Just how poorly US President Donald Trump found himself following his coronavirus diagnosis is mired in confusion. But what isn't in contention is that while he battles the infection, he's doing it in the lap of luxury.
The facility he is currently ensconced in is no ordinary hospital. Chandeliers hang from the ceiling and he has his own private kitchen and dining room.
Trump was taken to the Walter Reed Medical Centre reportedly after being administered supplementary oxygen in the White House. He is being treated alongside First Lady Melania Trump for Covid-19.
The Walter Reed National Military Medical Centre, to give it its full title, is located in Bethesda, Maryland, beyond the borders of the District of Columbia but just a short helicopter flight from the White House.
Its location, and its health prowess, has made it the choice for US presidents who need medical treatment for decades.
The autopsy of John F Kennedy, following his assassination in Dallas in 1963, was done at Walter Reed.
Franklin D Roosevelt was treated there as were Ronald Reagan and First Lady Nancy Reagan who both underwent cancer surgery.
President Reagan also recovered in the hospital following an assassination attempt in 1981 which left him with a punctured lung and internal bleeding.
Countless other presidents have also swung by to visit wounded service men and woman. Prince Harry paid at visit in 2013 to meet staff and patients.
The predecessor to the current facility was constructed in 1909 and named after Major Walter Reed who did groundbreaking work into the transmission of yellow fever.
From the beginning its focus was on the healthcare needs of America's military personnel, specifically those in the Army. Many a US war hero spent time at Walter Reed.
Over the decades, the facility expanded to as many as 5500 beds at its original location within the District of Columbia.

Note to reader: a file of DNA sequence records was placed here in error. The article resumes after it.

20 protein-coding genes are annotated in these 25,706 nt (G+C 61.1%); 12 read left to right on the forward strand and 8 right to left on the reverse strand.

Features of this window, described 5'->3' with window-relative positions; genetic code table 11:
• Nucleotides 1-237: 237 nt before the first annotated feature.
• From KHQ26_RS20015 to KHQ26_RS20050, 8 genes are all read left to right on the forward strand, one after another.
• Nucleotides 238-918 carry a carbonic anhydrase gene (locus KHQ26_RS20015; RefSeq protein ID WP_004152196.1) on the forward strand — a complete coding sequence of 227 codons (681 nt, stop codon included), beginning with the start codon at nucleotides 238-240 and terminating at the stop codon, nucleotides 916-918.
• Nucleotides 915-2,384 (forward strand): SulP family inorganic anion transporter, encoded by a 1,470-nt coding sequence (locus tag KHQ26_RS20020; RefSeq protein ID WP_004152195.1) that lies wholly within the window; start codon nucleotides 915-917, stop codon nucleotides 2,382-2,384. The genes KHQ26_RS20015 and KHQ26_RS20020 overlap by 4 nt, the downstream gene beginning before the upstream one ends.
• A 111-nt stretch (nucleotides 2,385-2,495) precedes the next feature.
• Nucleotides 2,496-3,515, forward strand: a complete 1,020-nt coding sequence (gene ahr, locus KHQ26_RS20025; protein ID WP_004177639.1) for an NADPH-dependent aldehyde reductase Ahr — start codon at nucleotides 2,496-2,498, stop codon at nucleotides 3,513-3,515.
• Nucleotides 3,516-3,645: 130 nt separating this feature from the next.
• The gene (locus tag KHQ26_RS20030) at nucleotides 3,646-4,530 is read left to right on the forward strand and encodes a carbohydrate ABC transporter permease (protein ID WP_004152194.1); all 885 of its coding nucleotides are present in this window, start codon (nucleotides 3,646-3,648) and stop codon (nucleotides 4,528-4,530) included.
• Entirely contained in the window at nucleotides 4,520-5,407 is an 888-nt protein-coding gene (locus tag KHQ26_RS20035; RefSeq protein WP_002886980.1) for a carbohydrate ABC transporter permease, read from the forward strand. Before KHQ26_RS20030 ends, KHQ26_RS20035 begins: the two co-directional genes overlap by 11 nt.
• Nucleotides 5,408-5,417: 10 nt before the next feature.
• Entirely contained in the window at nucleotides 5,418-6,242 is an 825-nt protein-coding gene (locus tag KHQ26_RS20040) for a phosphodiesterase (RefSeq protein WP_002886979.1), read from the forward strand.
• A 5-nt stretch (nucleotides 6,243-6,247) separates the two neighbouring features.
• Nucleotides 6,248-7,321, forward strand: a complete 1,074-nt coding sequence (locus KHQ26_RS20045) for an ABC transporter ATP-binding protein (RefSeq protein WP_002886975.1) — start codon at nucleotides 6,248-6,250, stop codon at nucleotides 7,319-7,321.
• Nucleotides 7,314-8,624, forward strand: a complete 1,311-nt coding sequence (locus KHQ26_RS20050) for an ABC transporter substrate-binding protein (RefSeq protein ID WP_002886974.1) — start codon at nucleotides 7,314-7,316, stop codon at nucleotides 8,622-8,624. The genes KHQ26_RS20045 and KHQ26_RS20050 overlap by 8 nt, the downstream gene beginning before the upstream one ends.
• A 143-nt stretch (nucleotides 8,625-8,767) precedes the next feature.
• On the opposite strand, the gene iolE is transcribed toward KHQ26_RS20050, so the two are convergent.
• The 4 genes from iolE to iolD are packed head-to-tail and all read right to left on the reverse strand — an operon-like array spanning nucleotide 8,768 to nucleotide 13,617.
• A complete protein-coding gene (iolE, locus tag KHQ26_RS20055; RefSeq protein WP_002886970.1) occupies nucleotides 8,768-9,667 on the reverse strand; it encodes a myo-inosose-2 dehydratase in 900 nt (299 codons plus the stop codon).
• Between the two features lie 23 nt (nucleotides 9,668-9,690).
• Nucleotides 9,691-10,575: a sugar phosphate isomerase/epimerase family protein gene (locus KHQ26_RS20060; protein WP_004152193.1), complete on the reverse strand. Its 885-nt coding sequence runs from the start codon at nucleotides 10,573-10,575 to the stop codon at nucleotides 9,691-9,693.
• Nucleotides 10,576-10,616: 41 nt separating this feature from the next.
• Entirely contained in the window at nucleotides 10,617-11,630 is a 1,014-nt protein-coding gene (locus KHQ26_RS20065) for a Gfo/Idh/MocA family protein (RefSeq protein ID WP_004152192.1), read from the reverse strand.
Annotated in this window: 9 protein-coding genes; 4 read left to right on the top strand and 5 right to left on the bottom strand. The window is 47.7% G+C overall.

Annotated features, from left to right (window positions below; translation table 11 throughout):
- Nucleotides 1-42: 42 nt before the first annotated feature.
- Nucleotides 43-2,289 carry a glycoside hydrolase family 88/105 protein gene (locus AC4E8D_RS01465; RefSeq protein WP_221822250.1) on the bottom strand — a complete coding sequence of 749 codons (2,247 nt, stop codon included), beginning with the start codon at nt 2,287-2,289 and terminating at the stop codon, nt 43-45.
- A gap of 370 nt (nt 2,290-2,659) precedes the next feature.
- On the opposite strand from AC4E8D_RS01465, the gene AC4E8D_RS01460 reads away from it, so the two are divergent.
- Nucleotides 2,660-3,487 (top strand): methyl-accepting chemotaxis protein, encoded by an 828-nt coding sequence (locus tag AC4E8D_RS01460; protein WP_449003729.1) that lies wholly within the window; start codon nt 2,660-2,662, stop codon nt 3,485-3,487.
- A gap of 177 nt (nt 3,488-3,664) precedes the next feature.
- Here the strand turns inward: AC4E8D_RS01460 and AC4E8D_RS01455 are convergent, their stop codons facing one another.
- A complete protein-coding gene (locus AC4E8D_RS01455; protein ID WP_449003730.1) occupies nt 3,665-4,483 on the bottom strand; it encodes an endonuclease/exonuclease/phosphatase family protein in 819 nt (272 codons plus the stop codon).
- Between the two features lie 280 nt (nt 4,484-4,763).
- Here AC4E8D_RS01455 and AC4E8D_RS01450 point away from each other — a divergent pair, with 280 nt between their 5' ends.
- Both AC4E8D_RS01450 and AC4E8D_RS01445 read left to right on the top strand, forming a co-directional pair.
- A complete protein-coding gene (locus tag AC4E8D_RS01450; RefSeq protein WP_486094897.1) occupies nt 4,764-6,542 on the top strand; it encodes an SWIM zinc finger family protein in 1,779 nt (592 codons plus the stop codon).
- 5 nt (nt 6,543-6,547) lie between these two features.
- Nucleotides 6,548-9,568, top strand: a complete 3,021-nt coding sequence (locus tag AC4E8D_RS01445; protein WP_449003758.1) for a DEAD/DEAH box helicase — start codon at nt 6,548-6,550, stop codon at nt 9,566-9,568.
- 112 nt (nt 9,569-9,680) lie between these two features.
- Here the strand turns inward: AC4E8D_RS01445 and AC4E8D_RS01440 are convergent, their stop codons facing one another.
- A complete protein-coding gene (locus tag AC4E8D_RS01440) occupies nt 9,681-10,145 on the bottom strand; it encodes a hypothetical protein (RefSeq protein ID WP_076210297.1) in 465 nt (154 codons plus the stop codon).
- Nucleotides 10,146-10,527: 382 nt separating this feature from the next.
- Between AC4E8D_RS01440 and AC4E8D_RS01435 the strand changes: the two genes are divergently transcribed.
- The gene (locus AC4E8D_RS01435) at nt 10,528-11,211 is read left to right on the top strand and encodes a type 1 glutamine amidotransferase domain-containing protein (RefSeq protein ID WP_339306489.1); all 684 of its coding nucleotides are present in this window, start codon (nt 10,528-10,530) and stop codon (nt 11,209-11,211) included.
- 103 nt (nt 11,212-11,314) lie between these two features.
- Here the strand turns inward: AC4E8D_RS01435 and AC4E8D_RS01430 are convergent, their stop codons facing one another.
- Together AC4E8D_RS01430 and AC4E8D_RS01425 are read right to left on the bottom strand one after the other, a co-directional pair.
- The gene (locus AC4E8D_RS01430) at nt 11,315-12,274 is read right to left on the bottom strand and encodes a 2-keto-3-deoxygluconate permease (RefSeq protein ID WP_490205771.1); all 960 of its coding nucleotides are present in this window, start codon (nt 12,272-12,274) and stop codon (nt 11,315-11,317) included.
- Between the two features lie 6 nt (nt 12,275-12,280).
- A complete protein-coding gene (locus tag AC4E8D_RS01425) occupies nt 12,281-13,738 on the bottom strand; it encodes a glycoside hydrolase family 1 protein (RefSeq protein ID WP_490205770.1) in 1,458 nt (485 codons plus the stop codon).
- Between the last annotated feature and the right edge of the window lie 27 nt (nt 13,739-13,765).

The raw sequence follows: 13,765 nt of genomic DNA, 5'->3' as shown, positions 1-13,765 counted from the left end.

WARD 71: THE PRESIDENT'S SUITE
In 2011, the centre moved from
Washington into Maryland to a complex that would treat staff from not just the Army, Navy and Air Force.
The relocation was designed to save money on the maintenance of the ageing buildings. But massive cost blowouts meant the new Walter Reed hospital cost US$2.7 billion
Some of the cost went into very nice digs for any president that might have the misfortune to fall ill.
A section of the hospital, on the south side of the large medical campus, is out of bounds to anyone but the highest office holder of the land.
The Presidential Suite consists of six rooms. Knows as Ward 71, the compound includes a dedicated intensive care suite and a bedroom to recuperate in.
Less West Wing, more Rest Wing.
But unlike most hospital patients, presidents get a bit more space to stretch out in. Huge fat sofas, big armchairs and deep rugs litter the ward which in many areas looks more like a top end hotel than a hospital.
The suite also boasts a kitchen, living room and a dining room lit by a crystal chandelier.
A conference room is also within the ward, where the President can conduct matters of state.
Indeed, President's Trump video recorded from the hospital, may well have been filmed from the suite's conference facility.
As you might expect, the suite is fitted out with all the latest technology as well as top notch security.
There is also an adjunct to the ward which features an office for the White House chief of staff and bedrooms for them and other top aides who have to be present at all times, NBC reported.
Walter Reed has no shortage of doctors, but should the President need specialist care a pre-approved list of medical staff is available who can be hurried in.
The suite is considered Defence Department grounds. That means while the President might be in hospital, medical staff do not have free reign to pop in willy-nilly.
This is not Trump's first visit to Walter Reed. The First Lady knows the suite well having kidney surgery there to treat a "benign condition" in 2018.
Walter Reed was also the first place Trump publicly wore a mask during the pandemic.
After eschewing them for some time, he donned a special dark blue mask with the presidential seal when he visited wounded service members and health care workers in August.
"I think when you're in a hospital, especially in that particular setting, where you're talking to a lot of soldiers and people that, in some cases, just got off the operating tables, I think it's a great thing to wear a mask," Trump said at the time.
"I've never been against masks, but I do believe they have a time and a place."
President Trump now has potentially around a fortnight to make himself comfortable in possibly the world's most luxurious hospital ward.